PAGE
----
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A common IL-1 complex haplotype is associated with an increased risk of atopy
  1. T Pessi,
  2. J Karjalainen,
  3. J Hulkkonen,
  4. M M Nieminen,
  5. M Hurme
  1. Department of Microbiology and Immunology, Medical School, University of Tampere; Tampere University Hospital, Department of Respiratory Medicine; Tampere University Hospital, Centre for Laboratory Medicine, Tampere, Finland
  1. Correspondence to:
 Dr T Pessi, University of Tampere, Department of Microbiology and Immunology, Medical School, FIN-33014 University of Tampere, Finland; 

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The interleukin (IL)-1 gene cluster within chromosome 2 contains genes coding for both anti- and proinflammatory cytokines, including IL-1alpha, IL-1beta, IL-1Ra, and several novel cytokines designated IL-1F5 - IL-1F10.1 Proinflammatory cytokines IL-1alpha and beta are involved in the enhancement of inflammation and host defence. Anti-inflammatory IL-1Ra counteracts the function of IL-1alpha and IL-1beta. These cytokines are produced by a variety of cell types, for example, monocytes, magrophages, and keratinocytes. All IL-1 family genes are polymorphic and several of these polymorphisms have been shown to be associated with either susceptibility to or severity of inflammatory conditions and diseases.2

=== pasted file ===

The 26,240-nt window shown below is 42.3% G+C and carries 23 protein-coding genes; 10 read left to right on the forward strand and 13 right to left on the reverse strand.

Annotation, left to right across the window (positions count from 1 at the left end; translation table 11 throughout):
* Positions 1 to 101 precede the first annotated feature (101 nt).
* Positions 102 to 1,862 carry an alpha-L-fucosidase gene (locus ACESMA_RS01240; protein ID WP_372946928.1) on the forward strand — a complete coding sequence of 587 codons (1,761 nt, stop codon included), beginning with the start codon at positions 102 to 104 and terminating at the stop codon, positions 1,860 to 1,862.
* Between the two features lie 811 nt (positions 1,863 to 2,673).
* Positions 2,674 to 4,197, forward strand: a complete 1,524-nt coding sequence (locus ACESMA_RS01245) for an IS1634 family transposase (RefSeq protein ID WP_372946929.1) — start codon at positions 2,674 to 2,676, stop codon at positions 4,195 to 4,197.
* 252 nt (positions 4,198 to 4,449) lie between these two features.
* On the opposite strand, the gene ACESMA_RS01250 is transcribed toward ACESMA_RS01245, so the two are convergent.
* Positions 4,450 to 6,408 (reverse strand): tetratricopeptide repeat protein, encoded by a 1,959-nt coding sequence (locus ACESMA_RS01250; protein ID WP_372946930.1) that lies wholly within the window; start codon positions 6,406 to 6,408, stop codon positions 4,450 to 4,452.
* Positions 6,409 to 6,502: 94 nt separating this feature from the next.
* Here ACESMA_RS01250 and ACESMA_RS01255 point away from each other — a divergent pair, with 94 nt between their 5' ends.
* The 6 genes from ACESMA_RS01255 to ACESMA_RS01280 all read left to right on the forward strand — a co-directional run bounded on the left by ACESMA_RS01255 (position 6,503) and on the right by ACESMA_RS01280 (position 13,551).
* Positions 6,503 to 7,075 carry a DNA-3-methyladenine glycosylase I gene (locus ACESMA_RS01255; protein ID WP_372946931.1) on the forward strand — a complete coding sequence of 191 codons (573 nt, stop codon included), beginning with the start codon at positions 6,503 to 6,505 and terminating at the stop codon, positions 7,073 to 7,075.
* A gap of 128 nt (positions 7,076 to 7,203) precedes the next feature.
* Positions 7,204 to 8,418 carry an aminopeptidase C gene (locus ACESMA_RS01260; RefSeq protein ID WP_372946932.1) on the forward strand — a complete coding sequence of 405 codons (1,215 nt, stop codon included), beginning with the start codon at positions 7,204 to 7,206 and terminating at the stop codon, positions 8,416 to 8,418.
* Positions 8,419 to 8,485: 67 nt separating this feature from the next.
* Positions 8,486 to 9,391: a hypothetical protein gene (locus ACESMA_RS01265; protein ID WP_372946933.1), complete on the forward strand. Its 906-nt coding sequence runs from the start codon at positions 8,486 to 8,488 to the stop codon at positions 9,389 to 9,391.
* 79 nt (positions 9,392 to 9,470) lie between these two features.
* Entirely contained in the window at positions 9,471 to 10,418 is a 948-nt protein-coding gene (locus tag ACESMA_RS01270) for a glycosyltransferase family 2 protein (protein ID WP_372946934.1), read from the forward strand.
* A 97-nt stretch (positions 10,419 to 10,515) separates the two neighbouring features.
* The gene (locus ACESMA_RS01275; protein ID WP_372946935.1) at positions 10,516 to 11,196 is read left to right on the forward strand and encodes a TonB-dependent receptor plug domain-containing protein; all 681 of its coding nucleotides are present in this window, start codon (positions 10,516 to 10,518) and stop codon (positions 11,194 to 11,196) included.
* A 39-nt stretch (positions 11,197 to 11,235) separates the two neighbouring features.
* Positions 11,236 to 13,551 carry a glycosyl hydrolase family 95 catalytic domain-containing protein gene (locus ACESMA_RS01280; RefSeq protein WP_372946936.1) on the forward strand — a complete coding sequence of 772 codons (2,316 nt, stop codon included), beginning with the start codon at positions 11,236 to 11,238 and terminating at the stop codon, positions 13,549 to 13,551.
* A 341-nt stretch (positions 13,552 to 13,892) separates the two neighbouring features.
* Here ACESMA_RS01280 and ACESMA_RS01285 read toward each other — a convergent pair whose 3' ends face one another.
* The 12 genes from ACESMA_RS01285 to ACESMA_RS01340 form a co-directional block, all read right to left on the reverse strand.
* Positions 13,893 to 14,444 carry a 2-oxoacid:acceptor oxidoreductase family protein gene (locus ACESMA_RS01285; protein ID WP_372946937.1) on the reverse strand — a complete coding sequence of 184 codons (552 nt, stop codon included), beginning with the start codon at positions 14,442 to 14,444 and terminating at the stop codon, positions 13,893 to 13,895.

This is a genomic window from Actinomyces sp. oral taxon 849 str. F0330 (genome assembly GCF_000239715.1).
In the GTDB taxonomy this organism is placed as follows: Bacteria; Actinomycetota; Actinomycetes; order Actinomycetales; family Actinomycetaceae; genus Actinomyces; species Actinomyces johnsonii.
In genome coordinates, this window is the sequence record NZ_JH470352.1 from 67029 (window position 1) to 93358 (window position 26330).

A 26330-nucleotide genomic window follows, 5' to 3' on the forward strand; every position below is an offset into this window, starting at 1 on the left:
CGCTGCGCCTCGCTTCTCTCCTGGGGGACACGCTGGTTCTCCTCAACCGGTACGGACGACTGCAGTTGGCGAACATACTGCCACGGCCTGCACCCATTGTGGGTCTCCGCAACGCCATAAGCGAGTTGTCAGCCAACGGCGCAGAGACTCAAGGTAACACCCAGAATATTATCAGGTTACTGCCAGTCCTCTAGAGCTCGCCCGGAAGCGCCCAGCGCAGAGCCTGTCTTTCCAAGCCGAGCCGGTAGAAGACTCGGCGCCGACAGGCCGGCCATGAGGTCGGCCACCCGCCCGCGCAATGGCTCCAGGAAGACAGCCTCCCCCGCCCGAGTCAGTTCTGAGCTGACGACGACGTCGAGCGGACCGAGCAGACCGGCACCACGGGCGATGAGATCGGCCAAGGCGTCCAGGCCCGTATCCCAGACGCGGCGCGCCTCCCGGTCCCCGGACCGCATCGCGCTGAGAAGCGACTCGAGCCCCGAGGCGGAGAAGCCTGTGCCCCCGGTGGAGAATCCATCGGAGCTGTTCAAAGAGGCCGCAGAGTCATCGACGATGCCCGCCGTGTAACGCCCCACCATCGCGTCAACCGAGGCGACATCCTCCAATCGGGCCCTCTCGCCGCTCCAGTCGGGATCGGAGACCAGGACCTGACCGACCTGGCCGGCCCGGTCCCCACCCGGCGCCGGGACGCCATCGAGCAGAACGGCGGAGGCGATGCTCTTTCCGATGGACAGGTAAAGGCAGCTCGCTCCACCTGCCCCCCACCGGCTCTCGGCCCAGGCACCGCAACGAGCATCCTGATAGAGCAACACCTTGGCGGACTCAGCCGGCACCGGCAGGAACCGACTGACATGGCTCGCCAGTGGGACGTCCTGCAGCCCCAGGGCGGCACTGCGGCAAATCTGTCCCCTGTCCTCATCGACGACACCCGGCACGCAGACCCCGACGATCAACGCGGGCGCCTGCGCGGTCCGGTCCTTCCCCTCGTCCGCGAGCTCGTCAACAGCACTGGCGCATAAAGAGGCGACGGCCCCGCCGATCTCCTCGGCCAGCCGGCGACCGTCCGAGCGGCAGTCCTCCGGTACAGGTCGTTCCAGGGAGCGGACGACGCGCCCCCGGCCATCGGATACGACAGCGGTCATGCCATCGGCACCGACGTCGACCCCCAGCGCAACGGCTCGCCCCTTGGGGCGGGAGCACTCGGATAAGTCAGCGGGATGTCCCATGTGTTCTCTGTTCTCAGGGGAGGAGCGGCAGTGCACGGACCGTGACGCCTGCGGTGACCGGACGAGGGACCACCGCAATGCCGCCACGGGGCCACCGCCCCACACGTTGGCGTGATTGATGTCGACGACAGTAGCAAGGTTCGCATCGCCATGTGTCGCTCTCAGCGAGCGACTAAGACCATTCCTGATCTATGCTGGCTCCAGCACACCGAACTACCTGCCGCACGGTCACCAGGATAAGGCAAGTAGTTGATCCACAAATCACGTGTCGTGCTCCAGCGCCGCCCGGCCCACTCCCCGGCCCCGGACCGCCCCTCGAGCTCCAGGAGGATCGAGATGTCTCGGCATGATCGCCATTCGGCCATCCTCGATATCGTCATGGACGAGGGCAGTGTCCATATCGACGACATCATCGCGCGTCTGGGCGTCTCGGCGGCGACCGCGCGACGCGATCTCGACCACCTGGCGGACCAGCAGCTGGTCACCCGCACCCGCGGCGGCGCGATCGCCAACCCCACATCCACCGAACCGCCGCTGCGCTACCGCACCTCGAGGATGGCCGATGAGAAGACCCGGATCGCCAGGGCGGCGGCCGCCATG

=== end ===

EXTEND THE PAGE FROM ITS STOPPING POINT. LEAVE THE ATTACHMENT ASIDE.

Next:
Atopy is a familial syndrome underlying atopic eczema, allergic rhinoconjuctivitis, and bronchial asthma. The skin prick test (SPT) is used to examine specific IgE mediated allergic responses and the results are generally in line with anamnestic data on atopy.3 Both IL-1alpha and beta have been shown to play a role in the regulation of allergen induced early and late reactions.4,5 IL-1alpha has also been found to accelerate cutaneous inflammation,6 whereas IL-1beta is involved in the regulation of contact sensitisation.7 In asthmatic bronchial epithelium, the expression of both IL-1beta and IL-1Ra is increased.8

Cytokines function as a network and thus the net effect on allergic inflammation may be dependent on allele combinations of individual cytokine genes. Recently in our population based case control study, we showed that IL1A (SNP +4845) genotype influences the SPT results.9 The carriers of the rarer allele 2 had a significantly lower SPT positive rate than that of non-carriers. Now we have expanded the study by analysing two additional SNPs (IL1B SNP +3954 C>T and IL1RN VNTR in intron 2) in the IL-1 gene cluster from the same cohort.


Altogether 254 females and 151 males (mean age 60 years, age range …

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